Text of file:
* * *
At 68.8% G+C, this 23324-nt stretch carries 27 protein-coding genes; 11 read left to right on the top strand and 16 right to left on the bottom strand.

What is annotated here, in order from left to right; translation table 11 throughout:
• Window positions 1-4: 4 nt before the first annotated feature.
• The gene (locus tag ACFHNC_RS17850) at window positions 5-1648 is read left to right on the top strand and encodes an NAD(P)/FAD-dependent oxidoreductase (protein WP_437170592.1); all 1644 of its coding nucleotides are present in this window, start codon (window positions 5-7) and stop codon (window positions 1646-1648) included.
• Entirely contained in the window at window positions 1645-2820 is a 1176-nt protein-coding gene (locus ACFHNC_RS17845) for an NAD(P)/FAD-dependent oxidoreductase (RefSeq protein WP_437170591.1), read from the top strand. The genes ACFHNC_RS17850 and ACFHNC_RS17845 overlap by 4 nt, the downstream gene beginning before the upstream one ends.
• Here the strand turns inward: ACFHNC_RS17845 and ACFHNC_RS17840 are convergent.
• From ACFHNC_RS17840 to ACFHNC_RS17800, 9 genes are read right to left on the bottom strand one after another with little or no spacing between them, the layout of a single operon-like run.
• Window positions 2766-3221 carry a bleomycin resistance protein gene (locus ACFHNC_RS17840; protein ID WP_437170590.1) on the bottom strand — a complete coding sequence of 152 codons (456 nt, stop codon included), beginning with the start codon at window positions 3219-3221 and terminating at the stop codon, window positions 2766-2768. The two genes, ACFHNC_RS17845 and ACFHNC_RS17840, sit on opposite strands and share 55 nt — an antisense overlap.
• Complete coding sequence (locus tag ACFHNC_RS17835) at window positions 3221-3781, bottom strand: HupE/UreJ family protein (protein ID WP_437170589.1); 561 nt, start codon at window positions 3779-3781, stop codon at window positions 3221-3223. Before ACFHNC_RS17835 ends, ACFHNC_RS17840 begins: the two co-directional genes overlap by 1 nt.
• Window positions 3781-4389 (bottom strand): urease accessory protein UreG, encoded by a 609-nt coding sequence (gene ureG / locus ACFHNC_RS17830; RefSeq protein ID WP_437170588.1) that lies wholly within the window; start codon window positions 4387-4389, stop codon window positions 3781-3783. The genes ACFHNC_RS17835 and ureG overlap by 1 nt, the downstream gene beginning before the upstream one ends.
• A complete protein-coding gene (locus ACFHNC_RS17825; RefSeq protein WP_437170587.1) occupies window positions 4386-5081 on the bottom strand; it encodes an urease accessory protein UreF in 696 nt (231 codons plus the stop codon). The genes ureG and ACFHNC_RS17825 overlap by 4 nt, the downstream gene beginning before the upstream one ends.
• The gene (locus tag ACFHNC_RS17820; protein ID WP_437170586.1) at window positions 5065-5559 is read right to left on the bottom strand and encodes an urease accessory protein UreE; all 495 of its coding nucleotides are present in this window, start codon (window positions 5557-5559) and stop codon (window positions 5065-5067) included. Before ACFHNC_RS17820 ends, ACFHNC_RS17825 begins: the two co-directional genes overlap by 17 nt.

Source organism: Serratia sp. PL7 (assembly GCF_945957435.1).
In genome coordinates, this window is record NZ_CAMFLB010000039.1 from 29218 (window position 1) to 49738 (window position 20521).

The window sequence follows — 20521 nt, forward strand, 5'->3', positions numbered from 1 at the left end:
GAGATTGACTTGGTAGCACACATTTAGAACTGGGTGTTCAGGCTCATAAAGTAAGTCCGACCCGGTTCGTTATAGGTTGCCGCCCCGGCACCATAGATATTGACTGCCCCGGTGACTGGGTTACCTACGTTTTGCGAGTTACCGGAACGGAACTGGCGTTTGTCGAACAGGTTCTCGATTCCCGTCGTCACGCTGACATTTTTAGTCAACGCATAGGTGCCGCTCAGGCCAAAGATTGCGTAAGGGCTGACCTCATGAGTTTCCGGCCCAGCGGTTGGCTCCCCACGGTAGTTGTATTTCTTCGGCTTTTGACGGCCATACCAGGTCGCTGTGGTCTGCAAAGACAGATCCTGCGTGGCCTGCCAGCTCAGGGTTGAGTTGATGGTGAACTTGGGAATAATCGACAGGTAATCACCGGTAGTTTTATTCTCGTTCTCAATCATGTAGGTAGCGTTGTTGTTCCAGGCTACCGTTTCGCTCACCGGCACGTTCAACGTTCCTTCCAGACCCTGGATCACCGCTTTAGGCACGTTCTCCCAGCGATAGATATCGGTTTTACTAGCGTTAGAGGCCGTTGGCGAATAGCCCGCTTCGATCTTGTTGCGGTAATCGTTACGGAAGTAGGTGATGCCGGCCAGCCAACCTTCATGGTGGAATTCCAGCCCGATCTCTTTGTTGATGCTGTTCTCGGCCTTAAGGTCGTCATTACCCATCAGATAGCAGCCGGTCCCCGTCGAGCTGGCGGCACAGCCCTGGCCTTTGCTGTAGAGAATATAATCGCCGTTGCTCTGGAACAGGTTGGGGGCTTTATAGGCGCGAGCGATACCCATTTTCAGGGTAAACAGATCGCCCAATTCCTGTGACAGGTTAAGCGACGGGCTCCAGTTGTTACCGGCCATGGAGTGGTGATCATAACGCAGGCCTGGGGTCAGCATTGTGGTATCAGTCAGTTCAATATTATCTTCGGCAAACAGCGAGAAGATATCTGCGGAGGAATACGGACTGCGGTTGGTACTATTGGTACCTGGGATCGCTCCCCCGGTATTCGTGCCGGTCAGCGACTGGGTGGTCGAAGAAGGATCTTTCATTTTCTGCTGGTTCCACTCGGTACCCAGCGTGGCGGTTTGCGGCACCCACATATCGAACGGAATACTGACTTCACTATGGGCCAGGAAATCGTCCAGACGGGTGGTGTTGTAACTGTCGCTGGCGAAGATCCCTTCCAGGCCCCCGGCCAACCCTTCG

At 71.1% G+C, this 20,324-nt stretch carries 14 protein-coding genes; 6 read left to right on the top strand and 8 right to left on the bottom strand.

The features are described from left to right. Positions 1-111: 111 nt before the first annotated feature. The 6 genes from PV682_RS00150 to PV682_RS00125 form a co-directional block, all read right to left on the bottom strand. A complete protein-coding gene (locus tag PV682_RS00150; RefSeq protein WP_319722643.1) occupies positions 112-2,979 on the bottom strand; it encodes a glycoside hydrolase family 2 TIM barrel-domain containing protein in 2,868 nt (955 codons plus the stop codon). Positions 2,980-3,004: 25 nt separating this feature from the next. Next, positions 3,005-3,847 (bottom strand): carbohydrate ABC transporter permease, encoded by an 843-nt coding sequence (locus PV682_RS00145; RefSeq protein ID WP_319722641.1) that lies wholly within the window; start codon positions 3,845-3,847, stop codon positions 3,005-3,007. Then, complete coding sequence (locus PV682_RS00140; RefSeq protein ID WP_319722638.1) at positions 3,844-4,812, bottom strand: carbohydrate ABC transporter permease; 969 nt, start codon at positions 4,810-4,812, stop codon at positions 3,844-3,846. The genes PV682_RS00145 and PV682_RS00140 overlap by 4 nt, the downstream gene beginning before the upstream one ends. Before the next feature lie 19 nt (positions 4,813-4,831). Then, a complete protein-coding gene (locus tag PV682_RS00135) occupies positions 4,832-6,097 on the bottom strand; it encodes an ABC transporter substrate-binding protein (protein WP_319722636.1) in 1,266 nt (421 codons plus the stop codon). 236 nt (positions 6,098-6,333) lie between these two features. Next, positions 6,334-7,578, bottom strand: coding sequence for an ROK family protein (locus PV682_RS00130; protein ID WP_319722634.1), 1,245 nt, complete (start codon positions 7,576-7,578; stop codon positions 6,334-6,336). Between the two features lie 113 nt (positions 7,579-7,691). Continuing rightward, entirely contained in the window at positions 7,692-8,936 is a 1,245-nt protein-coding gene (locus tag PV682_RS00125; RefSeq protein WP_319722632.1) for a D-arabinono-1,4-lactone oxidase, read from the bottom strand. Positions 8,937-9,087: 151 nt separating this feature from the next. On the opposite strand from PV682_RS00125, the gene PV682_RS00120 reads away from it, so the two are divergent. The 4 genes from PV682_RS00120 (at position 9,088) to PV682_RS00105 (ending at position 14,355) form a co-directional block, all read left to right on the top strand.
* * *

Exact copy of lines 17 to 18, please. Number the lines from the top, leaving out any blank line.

At 71.1% G+C, this 20,324-nt stretch carries 14 protein-coding genes; 6 read left to right on the top strand and 8 right to left on the bottom strand.

The features are described from left to right. Positions 1-111: 111 nt before the first annotated feature. The 6 genes from PV682_RS00150 to PV682_RS00125 form a co-directional block, all read right to left on the bottom strand. A complete protein-coding gene (locus tag PV682_RS00150; RefSeq protein WP_319722643.1) occupies positions 112-2,979 on the bottom strand; it encodes a glycoside hydrolase family 2 TIM barrel-domain containing protein in 2,868 nt (955 codons plus the stop codon). Positions 2,980-3,004: 25 nt separating this feature from the next. Next, positions 3,005-3,847 (bottom strand): carbohydrate ABC transporter permease, encoded by an 843-nt coding sequence (locus PV682_RS00145; RefSeq protein ID WP_319722641.1) that lies wholly within the window; start codon positions 3,845-3,847, stop codon positions 3,005-3,007. Then, complete coding sequence (locus PV682_RS00140; RefSeq protein ID WP_319722638.1) at positions 3,844-4,812, bottom strand: carbohydrate ABC transporter permease; 969 nt, start codon at positions 4,810-4,812, stop codon at positions 3,844-3,846. The genes PV682_RS00145 and PV682_RS00140 overlap by 4 nt, the downstream gene beginning before the upstream one ends. Before the next feature lie 19 nt (positions 4,813-4,831). Then, a complete protein-coding gene (locus tag PV682_RS00135) occupies positions 4,832-6,097 on the bottom strand; it encodes an ABC transporter substrate-binding protein (protein WP_319722636.1) in 1,266 nt (421 codons plus the stop codon). 236 nt (positions 6,098-6,333) lie between these two features. Next, positions 6,334-7,578, bottom strand: coding sequence for an ROK family protein (locus PV682_RS00130; protein ID WP_319722634.1), 1,245 nt, complete (start codon positions 7,576-7,578; stop codon positions 6,334-6,336). Between the two features lie 113 nt (positions 7,579-7,691). Continuing rightward, entirely contained in the window at positions 7,692-8,936 is a 1,245-nt protein-coding gene (locus tag PV682_RS00125; RefSeq protein WP_319722632.1) for a D-arabinono-1,4-lactone oxidase, read from the bottom strand. Positions 8,937-9,087: 151 nt separating this feature from the next. On the opposite strand from PV682_RS00125, the gene PV682_RS00120 reads away from it, so the two are divergent. The 4 genes from PV682_RS00120 (at position 9,088) to PV682_RS00105 (ending at position 14,355) form a co-directional block, all read left to right on the top strand.